‘Cost of Community’ seeks to gauge interest in future bond measures

Nicole Likarish

When a $54 million school bond failed last year with an exceptionally low 40 percent voter approval, editors at the Union-Bulletin began to wonder what about bond proposals might be turning the public off and what community needs voters are eager, or at least willing, to meet. Employing public officials, business leaders, social workers and school administrators to catalog the city’s needs into a sort of civic wish list, the editors launched a survey project called The Cost of Community. The survey invited readers to rank five of the potential proposals they’d like to see enacted within the next 20 years. The hope is to both gauge interest in and increase awareness of future bond measures.

The list includes 37 projects ranging from a new police dispatch station to an aquatic center with estimated costs that vary as widely as the projects themselves, from a $10 million ice rink to the $200,000 restoration of the City Hall’s exterior. The survey ended Monday at 5 p.m. and articles in the Union-Bulletin will reveal trends of responses beginning on the Oct. 7.

As of last Friday the editors had already received 1,000 responses. Community writer Alisdair Stewart was already stunned last Friday by the 1,000 responses, over 40 percent of which were hand written.

“We’re blown away, we didn’t anticipate this level of response. The enthusiasm of the readership has really become a point of civic pride for me,” said Stewart. He also marveled that the survey evoked such passionate responses from people who went so far as to rank all 37 and include specific stipulations and alterations to their favorite projects.

Hoping to achieve a more nuanced understanding of the numerous psychological reasons for the failure or success of a bond measure, the Union-Bulletin staff has also included on the list certain bonds that have failed repeatedly in the past. As for the disapproval of last year’s school bond, editor Terry McConn cited its heavy price tag and its elaborate vision of projects including the controversial reconstruction of Walla Walla High School. Efforts are being made to shrink the bill’s costs by presenting the school projects individually over coming years. “These bonds are dependent on a myriad of variables, especially timing,” said McConn.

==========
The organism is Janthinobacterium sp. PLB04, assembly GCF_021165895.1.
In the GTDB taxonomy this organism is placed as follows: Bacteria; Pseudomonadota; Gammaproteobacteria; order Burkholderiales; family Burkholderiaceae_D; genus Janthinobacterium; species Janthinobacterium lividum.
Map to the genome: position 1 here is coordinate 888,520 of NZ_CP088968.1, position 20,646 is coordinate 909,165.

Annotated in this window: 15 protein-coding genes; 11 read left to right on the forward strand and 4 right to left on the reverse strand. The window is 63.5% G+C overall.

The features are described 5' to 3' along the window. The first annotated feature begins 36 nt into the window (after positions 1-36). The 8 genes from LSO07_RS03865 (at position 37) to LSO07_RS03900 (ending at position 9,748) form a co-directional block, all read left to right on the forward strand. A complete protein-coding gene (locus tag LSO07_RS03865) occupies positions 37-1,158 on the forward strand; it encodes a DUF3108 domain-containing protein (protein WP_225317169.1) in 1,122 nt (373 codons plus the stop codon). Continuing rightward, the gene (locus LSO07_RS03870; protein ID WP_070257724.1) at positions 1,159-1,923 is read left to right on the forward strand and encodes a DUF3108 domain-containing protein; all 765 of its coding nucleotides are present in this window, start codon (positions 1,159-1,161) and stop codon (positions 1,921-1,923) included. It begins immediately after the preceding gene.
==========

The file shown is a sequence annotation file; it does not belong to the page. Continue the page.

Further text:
By timing, he means the climate of currently rising property taxes and the projection for even higher property values in coming years.

These concerns cause some voters to reject bonds outright and, sensing this, bond backers are trying to find new ways to seduce the skeptics with public outreach and a race to the ballot before overtaxed voters get exasperated and no bond measure stands a chance. McConn pointed to the problem of bond proposal’s frequent shortsightedness. With this rush to push certain measures forward, voters are not always afforded a comprehensive view of what projects could potentially come down the line. Like McConn said, “it’s all coming from the same wallets,” so focus should not be limited to immediate issues that do make the ballot. With contextualized projects the bond backer’s incentive is for more aggressive advertisement and education.

The Union-Bulletin survey hopes to alleviate voter confusion and anxiety, providing what Stewart called an “actionable intelligence,” which will equip the voter with a “higher sense of competency in talking about these projects, a greater fluency of understanding.” Stewart is enthusiastic about the paper’s role in mediating this early conversation and developing public awareness. “To me, this is what you want in an electorate,” Stewart said.

To the skeptics who’ve mailed responses claiming that civic planners aren’t going to compromise with the ‘little guy,’ McConn said, “Maybe not, but they might just have to grapple with 1,000 little guys,” especially when those little guys are picking up the bill.